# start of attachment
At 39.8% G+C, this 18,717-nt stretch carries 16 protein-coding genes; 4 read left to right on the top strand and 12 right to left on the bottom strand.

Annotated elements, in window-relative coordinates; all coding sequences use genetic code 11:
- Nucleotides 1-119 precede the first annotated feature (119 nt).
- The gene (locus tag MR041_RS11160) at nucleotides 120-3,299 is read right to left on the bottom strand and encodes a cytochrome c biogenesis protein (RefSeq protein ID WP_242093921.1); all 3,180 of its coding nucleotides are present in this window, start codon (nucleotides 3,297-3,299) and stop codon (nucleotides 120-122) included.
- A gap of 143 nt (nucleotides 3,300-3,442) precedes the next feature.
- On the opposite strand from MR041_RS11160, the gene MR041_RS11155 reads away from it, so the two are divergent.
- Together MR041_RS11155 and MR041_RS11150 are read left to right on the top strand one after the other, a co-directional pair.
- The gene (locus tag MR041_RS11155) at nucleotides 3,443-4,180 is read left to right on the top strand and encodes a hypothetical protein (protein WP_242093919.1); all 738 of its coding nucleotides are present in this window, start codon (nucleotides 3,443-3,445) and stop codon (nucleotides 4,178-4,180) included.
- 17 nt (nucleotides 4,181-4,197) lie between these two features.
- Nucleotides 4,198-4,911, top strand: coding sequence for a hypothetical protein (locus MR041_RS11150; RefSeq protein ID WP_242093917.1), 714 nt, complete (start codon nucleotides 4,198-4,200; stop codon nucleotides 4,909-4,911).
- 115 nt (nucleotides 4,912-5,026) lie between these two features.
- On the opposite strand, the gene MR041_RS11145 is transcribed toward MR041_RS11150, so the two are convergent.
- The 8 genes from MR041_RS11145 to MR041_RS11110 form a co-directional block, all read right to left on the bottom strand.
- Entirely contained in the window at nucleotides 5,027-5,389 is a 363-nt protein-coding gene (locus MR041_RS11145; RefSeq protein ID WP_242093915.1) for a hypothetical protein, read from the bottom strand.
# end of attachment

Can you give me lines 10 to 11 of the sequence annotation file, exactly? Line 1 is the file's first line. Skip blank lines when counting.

- Nucleotides 4,198-4,911, top strand: coding sequence for a hypothetical protein (locus MR041_RS11150; RefSeq protein ID WP_242093917.1), 714 nt, complete (start codon nucleotides 4,198-4,200; stop codon nucleotides 4,909-4,911).
- 115 nt (nucleotides 4,912-5,026) lie between these two features.